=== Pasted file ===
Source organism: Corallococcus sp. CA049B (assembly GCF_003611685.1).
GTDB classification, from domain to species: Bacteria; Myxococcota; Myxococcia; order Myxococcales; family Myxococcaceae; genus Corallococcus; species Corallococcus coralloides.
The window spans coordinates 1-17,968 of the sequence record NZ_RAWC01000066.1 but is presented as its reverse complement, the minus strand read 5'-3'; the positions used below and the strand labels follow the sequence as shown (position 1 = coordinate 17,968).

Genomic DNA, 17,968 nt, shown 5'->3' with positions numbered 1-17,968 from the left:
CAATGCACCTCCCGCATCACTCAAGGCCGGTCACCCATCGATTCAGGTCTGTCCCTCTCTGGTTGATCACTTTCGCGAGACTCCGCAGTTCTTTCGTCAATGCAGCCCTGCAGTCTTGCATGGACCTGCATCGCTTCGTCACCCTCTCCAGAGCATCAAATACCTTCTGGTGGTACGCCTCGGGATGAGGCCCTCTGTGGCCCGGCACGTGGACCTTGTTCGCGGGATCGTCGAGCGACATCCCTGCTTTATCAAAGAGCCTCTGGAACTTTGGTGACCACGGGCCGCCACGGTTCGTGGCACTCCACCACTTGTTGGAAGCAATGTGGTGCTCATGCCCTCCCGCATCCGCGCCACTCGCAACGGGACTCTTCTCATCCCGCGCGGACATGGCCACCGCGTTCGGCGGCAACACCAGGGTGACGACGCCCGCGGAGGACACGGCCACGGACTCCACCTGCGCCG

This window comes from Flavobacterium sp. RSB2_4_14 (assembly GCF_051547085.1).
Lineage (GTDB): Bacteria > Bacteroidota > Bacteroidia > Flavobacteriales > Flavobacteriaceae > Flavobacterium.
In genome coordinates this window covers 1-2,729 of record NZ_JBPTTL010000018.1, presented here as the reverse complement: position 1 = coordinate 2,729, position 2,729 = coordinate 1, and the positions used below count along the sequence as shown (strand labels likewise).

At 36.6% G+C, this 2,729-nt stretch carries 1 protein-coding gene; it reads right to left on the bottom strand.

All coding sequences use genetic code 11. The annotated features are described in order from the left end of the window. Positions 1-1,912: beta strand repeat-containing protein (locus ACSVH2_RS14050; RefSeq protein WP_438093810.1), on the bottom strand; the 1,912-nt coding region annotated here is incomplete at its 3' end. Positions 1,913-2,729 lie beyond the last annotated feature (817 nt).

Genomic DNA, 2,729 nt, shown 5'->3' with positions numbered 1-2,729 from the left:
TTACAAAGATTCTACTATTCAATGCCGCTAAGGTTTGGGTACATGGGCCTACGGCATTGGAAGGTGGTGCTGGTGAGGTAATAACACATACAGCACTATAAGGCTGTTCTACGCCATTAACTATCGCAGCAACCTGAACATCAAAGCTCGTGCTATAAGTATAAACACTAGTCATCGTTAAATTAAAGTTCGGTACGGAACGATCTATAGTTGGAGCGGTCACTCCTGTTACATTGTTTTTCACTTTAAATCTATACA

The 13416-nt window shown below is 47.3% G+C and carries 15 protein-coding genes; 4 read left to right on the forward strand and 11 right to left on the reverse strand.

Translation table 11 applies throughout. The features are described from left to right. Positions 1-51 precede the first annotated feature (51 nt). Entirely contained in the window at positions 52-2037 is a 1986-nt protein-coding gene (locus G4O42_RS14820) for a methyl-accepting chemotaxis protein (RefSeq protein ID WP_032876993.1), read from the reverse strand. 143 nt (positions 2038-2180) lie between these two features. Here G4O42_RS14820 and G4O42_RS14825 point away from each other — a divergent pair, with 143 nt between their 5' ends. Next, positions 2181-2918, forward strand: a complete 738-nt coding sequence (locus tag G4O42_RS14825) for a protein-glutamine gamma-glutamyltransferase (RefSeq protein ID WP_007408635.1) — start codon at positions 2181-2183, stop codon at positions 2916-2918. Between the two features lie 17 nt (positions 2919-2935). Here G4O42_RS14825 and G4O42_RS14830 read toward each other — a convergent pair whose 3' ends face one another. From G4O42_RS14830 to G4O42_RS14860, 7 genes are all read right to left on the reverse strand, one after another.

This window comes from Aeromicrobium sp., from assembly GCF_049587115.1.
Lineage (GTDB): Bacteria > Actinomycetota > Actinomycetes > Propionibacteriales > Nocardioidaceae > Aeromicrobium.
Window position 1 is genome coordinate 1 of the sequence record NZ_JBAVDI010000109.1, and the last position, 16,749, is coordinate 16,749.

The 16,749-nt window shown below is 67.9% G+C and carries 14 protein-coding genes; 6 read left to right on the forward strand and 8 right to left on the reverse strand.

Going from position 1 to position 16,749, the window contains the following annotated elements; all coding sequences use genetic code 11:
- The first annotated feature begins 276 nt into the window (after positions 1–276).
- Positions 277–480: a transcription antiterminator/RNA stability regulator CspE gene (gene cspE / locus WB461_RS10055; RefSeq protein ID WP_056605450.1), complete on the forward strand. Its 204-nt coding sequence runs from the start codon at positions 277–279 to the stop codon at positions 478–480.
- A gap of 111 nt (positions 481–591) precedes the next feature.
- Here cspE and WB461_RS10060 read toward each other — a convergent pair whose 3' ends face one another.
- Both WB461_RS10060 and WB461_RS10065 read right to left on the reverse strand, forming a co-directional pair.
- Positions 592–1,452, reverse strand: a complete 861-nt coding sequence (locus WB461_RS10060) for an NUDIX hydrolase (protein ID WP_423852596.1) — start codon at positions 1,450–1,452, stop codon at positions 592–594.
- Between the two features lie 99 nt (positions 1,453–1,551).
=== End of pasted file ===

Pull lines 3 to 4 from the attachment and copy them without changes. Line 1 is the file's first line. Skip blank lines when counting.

The window spans coordinates 1-17,968 of the sequence record NZ_RAWC01000066.1 but is presented as its reverse complement, the minus strand read 5'-3'; the positions used below and the strand labels follow the sequence as shown (position 1 = coordinate 17,968).

Genomic DNA, 17,968 nt, shown 5'->3' with positions numbered 1-17,968 from the left: